AU Style Diaries: Finding style at the thrift store
AU student Tasneem Osman shares her style evolution from her hijab to her mom’s closet
Hi, my name is Tasneem (Tass-neeme), and the first thing you probably notice about me is my hijab. In the third grade, I decided I wanted to wear the hijab. I was nine years old, and the idea of not having to keep up with my hair seemed very appealing to me. I wanted to start wearing the hijab for all the wrong reasons; I didn't really know how to take care of my hair, and I was young and unable to embrace my Black identity, so I chose the hijab as a cop-out.
When I first started wearing the hijab, my parents were the ones who picked out what I wore. I wore whatever was handed down to me from my sister and cousins and whatever my parents bought for me but, no matter what, I always made sure my hijab matched my outfit. If I chose to wear a blouse with flowers on it, then I would wear a bright orange hijab to complement those flowers. Did it look good? Definitely not. I dressed like this all throughout elementary school and middle school, but then I got to high school. I discovered the thrift store, and it was honestly the best thing to ever happen to me, in terms of being a woman who wears the hijab. I perceived myself in a way that felt new and exciting. I realized that I was paying the same price for better-quality, better-looking and more sustainable clothing. Learning how to effectively thrift was something that took all four years of high school. During the time that I started thrifting, I also got into makeup; grayish BB cream, clumpy mascara lashes, kohl liner and pencil-thin, plucked brows were my go-to. Thankfully, both of those things evolved.
The evolution of my style is still changing. I can't really describe what I like or what my preferences are because every time I thrift, I always buy something I don’t expect to. Going thrifting in New York was something that was really eye-opening to me, and it changed the way I shop for clothes. In Northern Virginia (where I live), thrift stores are organized by gender, by the style of clothes, by size, by price. In New York, everything was placed in large bins, and you have to pick through multiple bins at the same time as everyone else. I was pretty overwhelmed because I was used to picking through every single item on a rack before moving to the next rack and was able to do so while taking my time and thinking through my selections. I didn't know where to start, but I knew I had to consider that the clothes at the New York thrift store were $1 a pound, and I very much was, and am, a broke college student.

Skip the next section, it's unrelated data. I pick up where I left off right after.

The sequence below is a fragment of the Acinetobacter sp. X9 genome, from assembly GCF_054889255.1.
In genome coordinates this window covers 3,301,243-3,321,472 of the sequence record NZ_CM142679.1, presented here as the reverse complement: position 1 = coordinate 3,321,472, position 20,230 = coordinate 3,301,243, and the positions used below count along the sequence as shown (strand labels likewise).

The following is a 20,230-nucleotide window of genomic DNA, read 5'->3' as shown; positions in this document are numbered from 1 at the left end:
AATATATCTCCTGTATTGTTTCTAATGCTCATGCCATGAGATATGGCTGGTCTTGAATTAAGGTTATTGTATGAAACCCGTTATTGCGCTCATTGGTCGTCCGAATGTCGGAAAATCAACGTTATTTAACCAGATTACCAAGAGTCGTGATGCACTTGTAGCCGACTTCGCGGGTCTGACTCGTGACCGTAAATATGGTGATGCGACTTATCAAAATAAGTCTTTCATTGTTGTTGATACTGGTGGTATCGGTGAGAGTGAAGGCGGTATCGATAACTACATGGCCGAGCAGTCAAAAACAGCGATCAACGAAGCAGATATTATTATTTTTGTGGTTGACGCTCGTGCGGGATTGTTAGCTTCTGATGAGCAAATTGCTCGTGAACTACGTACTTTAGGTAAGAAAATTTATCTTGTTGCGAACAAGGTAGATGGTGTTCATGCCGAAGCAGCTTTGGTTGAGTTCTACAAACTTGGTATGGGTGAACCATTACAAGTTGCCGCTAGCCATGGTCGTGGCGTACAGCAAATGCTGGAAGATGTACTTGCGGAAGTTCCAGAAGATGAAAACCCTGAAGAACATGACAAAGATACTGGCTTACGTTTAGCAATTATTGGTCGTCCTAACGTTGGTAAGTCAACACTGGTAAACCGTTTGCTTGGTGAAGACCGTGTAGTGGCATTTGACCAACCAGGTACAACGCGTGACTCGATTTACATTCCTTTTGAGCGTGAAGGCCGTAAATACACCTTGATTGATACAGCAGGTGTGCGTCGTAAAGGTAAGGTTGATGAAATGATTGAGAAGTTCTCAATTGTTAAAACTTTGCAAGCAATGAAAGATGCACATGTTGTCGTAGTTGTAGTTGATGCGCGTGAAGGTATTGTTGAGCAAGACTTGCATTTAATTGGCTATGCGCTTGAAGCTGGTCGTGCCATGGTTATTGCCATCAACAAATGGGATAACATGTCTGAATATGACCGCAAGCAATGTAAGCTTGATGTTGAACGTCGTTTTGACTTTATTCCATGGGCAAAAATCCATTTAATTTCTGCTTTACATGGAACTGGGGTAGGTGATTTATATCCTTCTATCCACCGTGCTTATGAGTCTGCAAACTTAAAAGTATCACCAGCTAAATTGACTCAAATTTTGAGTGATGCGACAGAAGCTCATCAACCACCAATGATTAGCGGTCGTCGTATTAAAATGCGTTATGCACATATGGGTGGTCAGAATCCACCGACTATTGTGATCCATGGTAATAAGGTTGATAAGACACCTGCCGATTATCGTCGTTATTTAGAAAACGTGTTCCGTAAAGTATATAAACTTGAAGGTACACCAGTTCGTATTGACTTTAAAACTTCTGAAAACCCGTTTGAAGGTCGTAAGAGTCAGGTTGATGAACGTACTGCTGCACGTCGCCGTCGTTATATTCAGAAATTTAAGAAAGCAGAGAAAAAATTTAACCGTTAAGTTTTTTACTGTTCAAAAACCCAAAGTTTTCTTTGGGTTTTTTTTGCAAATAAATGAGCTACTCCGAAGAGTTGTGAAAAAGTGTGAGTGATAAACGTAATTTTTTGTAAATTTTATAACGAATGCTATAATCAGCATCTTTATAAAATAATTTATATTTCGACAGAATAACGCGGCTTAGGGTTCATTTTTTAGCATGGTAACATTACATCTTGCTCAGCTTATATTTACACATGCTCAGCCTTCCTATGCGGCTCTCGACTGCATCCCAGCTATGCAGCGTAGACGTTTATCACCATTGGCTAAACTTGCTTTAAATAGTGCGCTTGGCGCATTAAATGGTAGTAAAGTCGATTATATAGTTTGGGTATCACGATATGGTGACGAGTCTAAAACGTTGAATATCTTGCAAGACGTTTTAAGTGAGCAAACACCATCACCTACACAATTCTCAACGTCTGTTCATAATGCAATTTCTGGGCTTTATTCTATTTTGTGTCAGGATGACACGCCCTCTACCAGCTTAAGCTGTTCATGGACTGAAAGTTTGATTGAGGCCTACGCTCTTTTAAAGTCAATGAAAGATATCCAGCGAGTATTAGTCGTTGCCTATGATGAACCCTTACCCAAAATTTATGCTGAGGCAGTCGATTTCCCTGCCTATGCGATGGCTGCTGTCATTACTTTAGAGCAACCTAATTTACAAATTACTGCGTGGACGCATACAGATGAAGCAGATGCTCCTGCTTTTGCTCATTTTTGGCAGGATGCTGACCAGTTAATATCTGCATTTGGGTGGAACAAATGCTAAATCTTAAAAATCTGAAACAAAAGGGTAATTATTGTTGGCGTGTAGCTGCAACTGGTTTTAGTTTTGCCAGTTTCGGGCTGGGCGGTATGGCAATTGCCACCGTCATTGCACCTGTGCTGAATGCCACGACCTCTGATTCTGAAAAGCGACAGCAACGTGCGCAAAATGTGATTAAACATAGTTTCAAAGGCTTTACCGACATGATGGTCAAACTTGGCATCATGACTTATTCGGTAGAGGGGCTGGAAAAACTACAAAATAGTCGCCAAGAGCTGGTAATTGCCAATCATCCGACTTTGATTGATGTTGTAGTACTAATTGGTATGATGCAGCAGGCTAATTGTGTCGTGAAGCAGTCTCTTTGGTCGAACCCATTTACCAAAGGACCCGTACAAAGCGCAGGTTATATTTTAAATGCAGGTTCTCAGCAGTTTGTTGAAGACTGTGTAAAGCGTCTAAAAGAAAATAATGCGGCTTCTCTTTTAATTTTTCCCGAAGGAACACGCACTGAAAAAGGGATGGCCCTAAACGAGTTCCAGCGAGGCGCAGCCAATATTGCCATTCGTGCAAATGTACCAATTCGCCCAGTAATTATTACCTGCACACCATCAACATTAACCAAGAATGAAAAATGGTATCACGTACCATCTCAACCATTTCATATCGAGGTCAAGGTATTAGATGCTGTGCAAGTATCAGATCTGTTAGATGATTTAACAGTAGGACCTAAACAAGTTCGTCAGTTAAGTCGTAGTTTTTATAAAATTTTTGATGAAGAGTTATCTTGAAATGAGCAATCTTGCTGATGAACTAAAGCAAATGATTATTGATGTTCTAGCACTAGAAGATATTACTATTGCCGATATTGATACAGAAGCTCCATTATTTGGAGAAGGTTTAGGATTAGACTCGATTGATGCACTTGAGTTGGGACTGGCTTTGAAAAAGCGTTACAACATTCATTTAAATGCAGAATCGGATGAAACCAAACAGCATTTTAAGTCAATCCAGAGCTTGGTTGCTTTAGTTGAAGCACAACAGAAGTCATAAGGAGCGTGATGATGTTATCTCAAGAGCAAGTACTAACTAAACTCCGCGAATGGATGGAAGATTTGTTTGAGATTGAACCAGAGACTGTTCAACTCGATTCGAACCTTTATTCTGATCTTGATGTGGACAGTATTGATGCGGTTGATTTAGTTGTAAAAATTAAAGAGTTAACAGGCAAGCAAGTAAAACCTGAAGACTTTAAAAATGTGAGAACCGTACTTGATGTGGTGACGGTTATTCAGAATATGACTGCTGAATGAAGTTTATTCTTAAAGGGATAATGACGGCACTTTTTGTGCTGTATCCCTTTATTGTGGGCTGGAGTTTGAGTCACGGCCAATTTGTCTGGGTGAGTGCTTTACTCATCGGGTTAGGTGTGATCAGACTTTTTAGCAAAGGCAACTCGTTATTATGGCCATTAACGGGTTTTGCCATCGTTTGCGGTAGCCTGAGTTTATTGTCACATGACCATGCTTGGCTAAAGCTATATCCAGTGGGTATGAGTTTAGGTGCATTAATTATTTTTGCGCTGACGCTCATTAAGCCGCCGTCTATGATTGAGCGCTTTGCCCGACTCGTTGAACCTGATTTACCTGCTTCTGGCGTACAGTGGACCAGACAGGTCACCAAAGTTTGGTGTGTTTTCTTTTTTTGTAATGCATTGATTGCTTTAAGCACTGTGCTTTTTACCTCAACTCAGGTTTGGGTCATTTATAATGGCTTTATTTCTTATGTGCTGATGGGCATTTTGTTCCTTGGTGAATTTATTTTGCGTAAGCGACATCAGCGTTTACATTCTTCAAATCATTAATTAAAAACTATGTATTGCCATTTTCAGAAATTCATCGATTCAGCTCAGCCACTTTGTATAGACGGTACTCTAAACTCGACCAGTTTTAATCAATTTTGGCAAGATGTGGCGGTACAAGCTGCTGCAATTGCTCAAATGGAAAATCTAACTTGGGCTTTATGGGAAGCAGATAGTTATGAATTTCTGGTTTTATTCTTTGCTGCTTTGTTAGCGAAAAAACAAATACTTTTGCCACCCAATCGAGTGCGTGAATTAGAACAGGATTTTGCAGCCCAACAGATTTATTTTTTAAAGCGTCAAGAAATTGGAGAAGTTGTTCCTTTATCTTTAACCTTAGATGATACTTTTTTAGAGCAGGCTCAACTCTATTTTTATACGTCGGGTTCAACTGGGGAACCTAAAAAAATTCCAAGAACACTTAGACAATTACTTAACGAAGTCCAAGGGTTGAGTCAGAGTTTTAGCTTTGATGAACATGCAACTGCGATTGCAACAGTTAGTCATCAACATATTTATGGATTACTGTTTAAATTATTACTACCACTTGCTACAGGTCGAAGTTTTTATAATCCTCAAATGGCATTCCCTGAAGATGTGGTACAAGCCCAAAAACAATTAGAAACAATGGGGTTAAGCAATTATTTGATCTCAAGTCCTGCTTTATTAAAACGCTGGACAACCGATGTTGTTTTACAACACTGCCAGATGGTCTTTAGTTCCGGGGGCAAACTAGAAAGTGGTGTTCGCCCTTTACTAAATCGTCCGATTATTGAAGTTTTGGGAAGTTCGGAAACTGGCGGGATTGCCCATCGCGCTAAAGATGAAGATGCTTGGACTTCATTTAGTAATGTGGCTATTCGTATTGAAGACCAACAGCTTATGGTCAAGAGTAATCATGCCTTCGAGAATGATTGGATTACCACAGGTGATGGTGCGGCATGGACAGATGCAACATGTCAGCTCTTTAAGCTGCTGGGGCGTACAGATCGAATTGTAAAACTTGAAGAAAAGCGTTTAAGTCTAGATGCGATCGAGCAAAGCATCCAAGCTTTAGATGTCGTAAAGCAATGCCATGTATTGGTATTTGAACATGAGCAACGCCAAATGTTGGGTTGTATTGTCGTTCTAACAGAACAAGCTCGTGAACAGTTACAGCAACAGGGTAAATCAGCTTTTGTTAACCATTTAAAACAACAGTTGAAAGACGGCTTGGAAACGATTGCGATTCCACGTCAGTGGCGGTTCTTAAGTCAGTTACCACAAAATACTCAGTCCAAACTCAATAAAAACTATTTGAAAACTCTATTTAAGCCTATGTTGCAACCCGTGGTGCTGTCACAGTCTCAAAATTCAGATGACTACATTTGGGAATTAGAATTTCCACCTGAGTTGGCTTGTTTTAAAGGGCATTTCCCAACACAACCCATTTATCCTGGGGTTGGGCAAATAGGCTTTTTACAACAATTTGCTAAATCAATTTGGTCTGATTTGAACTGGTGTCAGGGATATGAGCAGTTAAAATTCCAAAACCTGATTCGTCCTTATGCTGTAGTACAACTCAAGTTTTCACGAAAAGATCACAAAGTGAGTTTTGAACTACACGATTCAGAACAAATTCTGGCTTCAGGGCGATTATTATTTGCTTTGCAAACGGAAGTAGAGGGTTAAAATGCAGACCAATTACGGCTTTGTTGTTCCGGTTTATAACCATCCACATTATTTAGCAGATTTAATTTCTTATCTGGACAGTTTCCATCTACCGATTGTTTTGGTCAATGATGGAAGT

My close friend, Erik Lam, said to me, “If you see something with potential, just get it.” That's exactly what I did then and what I do now. Instead of trying to perceive how I would wear something, if I see something that is visually appealing to me in the slightest way, I'm going to grab it. It might stay in my closet for weeks, and I may have to thrift for complementary pieces before I figure out how I can style it, but eventually, it happens.
These past few months, I started shopping in my mom's closet, for free. Honestly, my mom was a lowkey fashion icon, and photos of how she styled herself when she was in her 20s-30s regularly inspire me. Thankfully, Mama is somewhat of a hoarder, and I can go through photo albums and ask her for pieces she's worn and style them myself. As a Muslim woman wearing the hijab, one of my biggest insecurities was my femininity because I dressed modestly. Eventually, I found that femininity is more than just looking and being perceived in a certain way. Looking back, I'm eternally grateful for my developed love for styling. It's genuinely something that brings me a lot of joy, and the fact that there's still so much out there to learn, to take inspiration from, to flip and to trial-and-error is really a blissful feeling to me.